Accessibility needs to be at the forefront of all library projects to make sure that we are meeting the needs of our patrons. It can be difficult to know all of the needs to our digital library users since we do not have face-to-face interactions with the majority of them. If a digital library patron is not able to get the information they need from our resources because we have not done the necessary work to make them accessible, we are not serving our patrons to the best of our abilities. This project will give the Marriott Library and its industry partners the practical information we need to effectively implement a program to make digital audio and audiovisual collections fully accessible to all users, including the hearing impaired.
Expect to see project updates throughout the year on this blog as we explore several of the options available for making our digital audiovisual resources more accessible for all users.
This session was sponsored by the ULA Genealogy Round Table, so we ended the presentation with information about how UDN can be used for family history research, such as finding birth announcements, obituaries, wedding announcements, military service, and many other tidbits of information about the lives of our ancestors.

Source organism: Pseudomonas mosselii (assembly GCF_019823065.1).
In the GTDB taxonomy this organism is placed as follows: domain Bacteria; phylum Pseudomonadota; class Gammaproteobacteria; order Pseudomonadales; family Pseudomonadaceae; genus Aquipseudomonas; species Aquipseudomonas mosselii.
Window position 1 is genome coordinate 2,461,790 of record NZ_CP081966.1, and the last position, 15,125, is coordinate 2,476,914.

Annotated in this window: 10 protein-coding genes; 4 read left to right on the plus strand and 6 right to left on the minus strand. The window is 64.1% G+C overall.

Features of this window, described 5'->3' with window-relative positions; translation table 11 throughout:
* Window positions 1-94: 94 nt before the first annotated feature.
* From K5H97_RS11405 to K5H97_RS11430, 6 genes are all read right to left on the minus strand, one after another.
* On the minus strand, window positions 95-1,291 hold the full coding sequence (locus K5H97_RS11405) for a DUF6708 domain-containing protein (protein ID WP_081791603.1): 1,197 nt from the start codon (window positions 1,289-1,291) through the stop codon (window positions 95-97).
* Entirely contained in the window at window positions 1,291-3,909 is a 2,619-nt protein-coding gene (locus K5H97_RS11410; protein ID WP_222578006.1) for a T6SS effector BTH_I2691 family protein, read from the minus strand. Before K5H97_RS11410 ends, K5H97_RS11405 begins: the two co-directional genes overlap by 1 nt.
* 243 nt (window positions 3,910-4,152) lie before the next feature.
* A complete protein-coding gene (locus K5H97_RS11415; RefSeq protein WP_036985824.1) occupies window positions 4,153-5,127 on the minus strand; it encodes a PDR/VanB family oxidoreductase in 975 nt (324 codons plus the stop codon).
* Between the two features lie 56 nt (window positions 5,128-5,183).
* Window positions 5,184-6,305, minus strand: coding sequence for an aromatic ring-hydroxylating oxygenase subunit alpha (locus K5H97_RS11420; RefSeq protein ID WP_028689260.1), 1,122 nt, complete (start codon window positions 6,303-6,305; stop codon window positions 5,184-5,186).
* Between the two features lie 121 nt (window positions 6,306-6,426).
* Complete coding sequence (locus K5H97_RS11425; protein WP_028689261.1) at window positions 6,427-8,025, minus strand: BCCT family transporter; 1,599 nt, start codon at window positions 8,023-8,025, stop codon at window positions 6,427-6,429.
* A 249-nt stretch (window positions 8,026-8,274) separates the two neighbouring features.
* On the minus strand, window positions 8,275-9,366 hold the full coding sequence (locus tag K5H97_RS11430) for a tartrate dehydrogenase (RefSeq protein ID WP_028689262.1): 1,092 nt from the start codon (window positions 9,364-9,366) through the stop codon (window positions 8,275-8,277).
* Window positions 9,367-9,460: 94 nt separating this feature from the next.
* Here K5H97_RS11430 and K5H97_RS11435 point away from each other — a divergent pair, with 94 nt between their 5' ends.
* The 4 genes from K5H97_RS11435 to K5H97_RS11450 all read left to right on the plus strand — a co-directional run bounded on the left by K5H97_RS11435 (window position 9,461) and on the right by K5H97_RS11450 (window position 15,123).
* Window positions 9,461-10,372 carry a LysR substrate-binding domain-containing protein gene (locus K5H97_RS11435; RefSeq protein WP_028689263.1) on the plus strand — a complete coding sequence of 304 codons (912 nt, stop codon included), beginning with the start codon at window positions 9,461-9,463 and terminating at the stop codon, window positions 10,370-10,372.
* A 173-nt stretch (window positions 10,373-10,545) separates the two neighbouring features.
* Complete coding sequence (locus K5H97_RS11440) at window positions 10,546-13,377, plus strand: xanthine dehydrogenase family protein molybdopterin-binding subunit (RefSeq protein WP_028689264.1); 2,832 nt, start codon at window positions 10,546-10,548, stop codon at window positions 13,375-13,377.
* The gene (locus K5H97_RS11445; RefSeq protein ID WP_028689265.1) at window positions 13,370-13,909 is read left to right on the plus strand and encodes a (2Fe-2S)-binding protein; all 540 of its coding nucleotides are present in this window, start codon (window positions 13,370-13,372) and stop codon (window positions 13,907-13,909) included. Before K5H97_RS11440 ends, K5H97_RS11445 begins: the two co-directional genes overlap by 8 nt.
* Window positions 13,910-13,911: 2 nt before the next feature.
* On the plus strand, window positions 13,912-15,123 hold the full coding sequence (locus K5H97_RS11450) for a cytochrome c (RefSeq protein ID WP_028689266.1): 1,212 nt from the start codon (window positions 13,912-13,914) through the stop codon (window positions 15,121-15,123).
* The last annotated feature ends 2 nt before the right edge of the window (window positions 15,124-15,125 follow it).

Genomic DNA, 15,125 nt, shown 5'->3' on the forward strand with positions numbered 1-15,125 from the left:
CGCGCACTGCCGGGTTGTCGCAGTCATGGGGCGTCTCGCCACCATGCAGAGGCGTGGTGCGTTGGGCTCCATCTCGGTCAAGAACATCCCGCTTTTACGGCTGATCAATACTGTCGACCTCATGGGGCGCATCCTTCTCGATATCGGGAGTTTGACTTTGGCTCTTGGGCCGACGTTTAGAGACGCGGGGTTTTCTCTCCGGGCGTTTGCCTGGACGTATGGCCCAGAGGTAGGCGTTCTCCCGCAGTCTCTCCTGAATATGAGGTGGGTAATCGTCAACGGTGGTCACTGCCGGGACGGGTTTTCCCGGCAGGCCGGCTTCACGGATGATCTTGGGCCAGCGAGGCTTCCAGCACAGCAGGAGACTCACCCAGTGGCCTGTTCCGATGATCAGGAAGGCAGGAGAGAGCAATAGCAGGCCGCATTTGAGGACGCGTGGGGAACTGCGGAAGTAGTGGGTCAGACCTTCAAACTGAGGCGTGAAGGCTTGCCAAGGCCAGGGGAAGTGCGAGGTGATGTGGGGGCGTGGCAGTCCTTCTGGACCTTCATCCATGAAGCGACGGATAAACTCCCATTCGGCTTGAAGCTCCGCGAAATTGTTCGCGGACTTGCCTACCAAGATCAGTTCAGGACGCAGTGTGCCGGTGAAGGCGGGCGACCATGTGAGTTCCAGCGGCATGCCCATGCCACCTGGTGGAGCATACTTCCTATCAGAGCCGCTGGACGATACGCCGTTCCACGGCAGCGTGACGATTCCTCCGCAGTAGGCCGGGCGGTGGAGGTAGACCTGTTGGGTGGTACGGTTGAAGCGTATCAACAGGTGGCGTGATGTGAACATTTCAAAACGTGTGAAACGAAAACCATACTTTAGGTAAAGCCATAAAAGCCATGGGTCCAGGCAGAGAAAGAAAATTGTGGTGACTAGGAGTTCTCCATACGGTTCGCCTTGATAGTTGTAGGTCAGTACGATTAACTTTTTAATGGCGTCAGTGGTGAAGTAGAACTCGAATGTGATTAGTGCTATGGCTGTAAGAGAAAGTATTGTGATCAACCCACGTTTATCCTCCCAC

The old newspaper files, like the human lives they represent, are precious beyond valuation, for they cannot be replaced; and within their aging covers are the records of the chief events of every person that ever lived in the community, from the birth to the funeral—besides the stories in intimate detail of every event of public importance in the history of the town and country.
Like the throngs of other Americans, I visited several cemeteries on Memorial Day to pay tribute to my ancestors. Every time we visit my wife’s grandparents grave in the Provo cemetery, we see a nearby monument to John M. Drake. According to a family legend going back several generations, if you stand in front of this headstone and say “Drake! Drake! What did you die for?”, he will answer. The answer we always get is silence or “nothing at all.”
Since my wife’s family has visited this grave site for many decades, telling the family legend to all who come, I have been curious as to who he was and why he has such a large headstone. In order to discover his story, I turned to Utah Digital Newspapers to see if there was any information about him and why he really died.
With the information from his headstone and these newspaper articles, I now know that after service as a Union soldier in the 42nd Illinois Volunteer Infantry Regiment during the Civil War, John moved to Utah in hopes of profiting from the boom in the mining industry. He apparently went on to earn a quite a fortune in the Woodside mine and as a partner in the Martin & Drake Live Stock Association and had “unostentatious and cordial manners [and] won the friendship of all who knew him.” His estate was auctioned off after his untimely death in 1890 due to “paralysis of the brain” at the young age of 42.
While his story didn’t have the happiest of endings, it was great to be able to find so many stories about him in Utah Digital Newspapers to learn more about this mysterious monument that we have seen for many years.